Saturday, April 23, 2011

Easter Eggs

I had a small person guest this weekend.  Weekends, it turns out, are really long when you have to entertain a small person guest.  We filled up some of the time making Easter eggs.  I didn't feel like boiling them, so I used hollow eggs.  Of course, to get hollow eggs, one has to make hollow eggs.

First, get a decent sized needle. (I made more eggs after an initial dyeing, which is why my fingers are stained.)

Use something to hammer the needle into the egg.  I used the handle of a knife.  Of course, be gentle.

You end up with a tiny hole.  You can do this on both sides, but it makes blowing out the egg quite difficult, so I chose an easier, slightly less aesthetic route.  The other hole will be bigger, so I put the little hole on the top (smaller portion) of the egg.

You can just use the same needle and make a larger hole on the bottom and blow out the contents.  I happen to have a meat injector, which I chose to use as an egg remover.  The needle of a flavor injector is significantly larger, so it's easy to make big cracks.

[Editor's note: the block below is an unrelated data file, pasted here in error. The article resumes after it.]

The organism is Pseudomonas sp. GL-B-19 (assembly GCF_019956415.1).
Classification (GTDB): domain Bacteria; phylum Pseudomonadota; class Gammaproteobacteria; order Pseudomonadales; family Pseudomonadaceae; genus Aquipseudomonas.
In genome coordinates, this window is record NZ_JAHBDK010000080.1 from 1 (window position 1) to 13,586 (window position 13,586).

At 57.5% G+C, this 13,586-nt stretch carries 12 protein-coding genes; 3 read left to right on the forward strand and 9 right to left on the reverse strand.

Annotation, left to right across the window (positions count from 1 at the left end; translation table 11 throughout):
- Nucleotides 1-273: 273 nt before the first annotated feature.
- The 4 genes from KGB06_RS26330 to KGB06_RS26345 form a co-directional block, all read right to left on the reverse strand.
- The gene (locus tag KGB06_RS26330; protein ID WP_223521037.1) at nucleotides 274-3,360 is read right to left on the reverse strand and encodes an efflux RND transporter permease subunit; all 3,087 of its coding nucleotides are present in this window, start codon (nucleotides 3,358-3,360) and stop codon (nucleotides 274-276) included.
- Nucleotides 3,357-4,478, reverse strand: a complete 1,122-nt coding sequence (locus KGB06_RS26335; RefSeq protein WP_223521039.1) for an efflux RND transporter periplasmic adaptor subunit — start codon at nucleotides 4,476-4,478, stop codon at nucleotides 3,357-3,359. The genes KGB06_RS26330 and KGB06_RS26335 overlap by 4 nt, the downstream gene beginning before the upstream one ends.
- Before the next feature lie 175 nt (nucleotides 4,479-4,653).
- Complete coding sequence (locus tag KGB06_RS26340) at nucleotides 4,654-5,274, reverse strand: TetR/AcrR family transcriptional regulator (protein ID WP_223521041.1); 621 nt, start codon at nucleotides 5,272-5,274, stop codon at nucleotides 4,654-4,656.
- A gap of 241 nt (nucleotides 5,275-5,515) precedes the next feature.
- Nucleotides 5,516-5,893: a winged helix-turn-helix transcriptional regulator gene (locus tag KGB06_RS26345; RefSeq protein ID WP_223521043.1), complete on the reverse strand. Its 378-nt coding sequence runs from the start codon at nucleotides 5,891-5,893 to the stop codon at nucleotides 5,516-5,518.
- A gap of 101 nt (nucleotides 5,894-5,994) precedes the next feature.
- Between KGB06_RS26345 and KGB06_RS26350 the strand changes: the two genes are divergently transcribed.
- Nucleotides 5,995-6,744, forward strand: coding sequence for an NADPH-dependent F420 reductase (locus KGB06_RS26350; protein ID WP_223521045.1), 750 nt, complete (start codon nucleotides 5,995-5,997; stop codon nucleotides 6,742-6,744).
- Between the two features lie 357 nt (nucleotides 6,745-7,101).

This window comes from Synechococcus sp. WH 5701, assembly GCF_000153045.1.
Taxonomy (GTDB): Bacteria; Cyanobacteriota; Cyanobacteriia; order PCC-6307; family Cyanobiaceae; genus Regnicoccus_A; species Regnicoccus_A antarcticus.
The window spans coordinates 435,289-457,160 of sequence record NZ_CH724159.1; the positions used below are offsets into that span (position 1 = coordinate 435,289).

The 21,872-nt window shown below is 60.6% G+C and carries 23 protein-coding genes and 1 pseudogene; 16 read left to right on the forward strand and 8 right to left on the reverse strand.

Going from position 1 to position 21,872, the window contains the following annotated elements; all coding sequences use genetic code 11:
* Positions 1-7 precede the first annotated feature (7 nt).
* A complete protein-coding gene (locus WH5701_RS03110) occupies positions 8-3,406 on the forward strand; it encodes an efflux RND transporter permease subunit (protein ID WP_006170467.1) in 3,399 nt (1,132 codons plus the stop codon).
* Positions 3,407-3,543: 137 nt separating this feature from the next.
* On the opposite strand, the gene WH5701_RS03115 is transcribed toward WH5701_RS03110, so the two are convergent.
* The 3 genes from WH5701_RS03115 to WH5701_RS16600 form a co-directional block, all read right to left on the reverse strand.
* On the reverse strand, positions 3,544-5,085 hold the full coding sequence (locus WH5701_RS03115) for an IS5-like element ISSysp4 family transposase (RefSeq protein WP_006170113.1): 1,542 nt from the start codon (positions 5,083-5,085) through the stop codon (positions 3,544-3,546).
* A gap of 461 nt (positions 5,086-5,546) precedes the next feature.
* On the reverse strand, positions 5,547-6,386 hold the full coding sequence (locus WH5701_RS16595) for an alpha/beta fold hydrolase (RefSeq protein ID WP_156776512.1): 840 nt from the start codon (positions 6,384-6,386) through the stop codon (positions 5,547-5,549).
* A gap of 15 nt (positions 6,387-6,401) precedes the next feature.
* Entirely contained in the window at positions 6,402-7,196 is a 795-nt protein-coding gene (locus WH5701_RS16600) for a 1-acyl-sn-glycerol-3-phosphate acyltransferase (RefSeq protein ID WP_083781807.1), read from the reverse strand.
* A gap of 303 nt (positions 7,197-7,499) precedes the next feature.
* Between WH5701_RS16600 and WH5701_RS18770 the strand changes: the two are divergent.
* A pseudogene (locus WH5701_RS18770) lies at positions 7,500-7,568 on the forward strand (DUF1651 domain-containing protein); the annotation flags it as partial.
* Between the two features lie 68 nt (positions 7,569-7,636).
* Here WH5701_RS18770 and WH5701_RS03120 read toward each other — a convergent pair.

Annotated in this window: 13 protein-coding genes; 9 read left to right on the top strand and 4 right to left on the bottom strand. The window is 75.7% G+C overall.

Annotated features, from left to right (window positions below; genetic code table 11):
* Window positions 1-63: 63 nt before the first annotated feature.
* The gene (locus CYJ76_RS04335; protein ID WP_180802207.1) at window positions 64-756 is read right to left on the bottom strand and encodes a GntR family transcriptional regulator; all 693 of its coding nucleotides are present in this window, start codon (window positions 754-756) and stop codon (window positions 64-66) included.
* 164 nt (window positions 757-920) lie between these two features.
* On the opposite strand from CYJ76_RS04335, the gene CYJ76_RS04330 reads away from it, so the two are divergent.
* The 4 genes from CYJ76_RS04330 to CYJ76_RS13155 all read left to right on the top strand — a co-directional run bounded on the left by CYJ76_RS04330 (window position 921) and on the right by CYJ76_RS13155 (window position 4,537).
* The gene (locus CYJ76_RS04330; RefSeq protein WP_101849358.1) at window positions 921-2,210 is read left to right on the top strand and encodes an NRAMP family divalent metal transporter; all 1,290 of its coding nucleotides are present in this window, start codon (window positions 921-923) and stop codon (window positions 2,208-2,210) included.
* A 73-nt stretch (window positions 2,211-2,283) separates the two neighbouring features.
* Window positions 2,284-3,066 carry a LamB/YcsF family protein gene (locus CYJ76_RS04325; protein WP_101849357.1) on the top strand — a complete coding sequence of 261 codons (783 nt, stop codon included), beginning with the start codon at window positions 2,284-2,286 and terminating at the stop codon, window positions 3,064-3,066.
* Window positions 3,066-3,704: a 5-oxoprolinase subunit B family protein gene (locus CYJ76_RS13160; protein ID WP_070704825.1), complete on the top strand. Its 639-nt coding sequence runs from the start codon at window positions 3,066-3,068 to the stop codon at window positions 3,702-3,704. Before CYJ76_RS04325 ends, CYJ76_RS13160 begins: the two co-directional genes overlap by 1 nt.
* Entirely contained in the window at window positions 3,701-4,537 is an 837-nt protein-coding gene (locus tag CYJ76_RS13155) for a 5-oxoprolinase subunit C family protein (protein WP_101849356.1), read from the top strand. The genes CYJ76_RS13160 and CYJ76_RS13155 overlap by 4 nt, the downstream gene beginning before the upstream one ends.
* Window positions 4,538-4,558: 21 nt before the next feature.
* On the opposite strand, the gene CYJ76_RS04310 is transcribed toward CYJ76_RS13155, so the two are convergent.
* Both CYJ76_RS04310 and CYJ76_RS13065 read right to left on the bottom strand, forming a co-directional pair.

Again, use something to gently hammer it into the egg.

Very carefully pull up on the injector to remove a large portion of the egg.  You can put the injector back in, but that risks more cracking.  I decided to blow the remaining egg out.  It is probably horribly unsanitary to put your lips on egg shell, but I rinsed them off.

As you can see, the hole is much bigger, but it's not too bad.

Here's the thing about kids and dyeing eggs.  They have zero interest in keeping colors separate or keeping their fingers clean.  Fingers getting dyed is particularly a problem with hollow eggs, as they float.

Most of the eggs end up some sort of greenish brown shade, because the egg is indiscriminately dipped into all colors and everything gets mixed up.  The ones in the first row were completed before there was too much contamination.

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